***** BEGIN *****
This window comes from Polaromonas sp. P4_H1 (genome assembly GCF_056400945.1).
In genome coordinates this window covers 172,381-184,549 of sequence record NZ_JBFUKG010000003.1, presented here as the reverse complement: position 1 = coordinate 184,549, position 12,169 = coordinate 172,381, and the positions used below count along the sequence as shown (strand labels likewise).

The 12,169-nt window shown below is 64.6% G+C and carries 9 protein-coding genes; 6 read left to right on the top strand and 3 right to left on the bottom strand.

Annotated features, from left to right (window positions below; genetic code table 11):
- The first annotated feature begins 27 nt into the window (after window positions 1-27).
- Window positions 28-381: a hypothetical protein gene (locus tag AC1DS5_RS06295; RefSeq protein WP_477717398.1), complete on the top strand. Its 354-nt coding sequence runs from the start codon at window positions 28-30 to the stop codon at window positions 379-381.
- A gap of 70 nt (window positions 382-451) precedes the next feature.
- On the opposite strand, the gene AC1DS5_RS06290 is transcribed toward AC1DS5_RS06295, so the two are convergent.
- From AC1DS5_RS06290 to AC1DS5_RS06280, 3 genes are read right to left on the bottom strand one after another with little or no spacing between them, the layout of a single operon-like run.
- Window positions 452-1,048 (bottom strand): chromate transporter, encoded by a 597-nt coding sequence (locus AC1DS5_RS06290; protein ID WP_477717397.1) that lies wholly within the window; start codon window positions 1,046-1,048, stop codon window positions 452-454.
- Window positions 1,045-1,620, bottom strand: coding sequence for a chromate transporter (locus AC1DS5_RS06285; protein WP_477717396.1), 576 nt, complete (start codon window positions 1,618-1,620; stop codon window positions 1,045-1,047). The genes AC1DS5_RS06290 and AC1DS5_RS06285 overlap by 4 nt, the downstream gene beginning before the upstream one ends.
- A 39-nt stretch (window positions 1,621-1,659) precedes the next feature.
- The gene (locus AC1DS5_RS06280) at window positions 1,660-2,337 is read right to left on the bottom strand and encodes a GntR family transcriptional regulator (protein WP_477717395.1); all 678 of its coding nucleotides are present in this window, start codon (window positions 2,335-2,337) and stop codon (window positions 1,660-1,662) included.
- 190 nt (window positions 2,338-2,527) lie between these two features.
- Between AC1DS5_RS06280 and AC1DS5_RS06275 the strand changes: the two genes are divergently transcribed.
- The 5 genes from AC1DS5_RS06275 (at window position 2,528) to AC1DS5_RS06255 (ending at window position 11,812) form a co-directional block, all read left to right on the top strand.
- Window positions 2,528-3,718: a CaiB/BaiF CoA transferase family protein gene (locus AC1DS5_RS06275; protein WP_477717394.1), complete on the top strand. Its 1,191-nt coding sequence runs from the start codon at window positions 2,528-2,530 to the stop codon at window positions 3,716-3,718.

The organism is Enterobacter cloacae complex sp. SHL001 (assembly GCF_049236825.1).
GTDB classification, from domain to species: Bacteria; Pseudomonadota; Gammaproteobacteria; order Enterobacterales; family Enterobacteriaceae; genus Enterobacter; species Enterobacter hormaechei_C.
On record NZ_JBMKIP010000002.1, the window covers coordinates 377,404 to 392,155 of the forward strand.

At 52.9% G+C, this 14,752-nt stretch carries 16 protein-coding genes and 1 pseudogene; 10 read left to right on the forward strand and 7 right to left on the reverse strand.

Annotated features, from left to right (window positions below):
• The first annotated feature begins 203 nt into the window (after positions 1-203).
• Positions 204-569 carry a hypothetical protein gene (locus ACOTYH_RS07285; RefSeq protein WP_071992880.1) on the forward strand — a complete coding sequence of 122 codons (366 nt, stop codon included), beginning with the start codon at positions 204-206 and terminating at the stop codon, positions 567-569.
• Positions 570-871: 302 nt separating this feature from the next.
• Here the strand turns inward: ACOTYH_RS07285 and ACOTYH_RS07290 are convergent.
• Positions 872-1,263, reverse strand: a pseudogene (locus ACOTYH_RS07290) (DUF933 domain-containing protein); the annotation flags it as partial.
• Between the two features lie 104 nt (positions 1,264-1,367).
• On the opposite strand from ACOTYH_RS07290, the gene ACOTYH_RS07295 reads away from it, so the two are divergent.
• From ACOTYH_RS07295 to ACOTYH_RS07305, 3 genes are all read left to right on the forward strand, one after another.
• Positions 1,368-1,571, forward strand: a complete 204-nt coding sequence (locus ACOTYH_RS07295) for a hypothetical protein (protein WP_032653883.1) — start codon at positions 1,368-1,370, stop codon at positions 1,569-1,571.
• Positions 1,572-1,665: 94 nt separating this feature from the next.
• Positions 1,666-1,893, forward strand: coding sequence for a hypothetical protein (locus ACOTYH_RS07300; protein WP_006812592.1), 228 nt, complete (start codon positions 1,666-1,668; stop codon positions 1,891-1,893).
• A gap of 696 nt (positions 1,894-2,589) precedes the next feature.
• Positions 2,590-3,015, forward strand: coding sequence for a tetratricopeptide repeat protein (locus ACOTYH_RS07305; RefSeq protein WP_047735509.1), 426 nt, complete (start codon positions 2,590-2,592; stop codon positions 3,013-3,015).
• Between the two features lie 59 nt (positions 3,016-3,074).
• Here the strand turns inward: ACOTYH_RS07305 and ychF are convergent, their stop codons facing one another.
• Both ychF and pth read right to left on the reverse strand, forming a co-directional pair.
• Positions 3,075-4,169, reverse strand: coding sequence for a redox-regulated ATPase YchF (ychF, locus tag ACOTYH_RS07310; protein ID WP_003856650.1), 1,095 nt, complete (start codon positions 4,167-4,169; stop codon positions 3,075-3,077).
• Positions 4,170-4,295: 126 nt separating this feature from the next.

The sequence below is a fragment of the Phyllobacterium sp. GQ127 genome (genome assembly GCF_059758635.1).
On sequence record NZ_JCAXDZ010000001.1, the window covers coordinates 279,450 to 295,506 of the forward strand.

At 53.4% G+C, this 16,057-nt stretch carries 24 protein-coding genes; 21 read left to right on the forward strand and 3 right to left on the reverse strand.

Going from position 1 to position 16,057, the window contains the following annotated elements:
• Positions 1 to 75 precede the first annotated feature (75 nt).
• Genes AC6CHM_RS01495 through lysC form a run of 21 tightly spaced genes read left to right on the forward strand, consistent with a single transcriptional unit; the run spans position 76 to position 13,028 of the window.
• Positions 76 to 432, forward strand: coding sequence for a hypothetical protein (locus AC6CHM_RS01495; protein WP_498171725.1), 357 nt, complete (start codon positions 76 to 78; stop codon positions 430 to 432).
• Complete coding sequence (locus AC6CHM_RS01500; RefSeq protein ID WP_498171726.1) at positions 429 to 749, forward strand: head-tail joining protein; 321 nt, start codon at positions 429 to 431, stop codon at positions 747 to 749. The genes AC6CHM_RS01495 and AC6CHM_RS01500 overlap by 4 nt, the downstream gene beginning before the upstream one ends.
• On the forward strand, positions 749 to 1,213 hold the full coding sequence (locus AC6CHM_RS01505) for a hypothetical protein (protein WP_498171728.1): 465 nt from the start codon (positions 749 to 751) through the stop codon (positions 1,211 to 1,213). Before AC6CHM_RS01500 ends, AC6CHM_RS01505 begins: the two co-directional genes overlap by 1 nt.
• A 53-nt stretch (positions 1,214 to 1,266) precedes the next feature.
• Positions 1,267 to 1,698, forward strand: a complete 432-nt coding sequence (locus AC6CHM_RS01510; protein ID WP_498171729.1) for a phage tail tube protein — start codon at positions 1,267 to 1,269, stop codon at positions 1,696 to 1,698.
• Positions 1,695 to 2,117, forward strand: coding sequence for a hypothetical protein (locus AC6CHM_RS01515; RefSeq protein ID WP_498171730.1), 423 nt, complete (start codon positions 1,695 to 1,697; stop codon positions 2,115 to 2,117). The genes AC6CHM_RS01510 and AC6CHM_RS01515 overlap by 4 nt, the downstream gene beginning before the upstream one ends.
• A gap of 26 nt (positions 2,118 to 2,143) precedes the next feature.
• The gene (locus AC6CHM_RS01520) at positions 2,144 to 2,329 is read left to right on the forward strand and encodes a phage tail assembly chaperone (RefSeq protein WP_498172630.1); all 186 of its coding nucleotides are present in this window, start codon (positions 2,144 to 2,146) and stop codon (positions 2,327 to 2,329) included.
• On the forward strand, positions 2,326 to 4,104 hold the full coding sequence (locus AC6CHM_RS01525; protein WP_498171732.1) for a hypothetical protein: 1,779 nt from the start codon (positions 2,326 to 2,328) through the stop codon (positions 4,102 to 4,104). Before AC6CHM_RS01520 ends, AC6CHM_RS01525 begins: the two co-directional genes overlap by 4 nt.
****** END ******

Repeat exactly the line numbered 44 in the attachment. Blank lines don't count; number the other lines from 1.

Going from position 1 to position 16,057, the window contains the following annotated elements: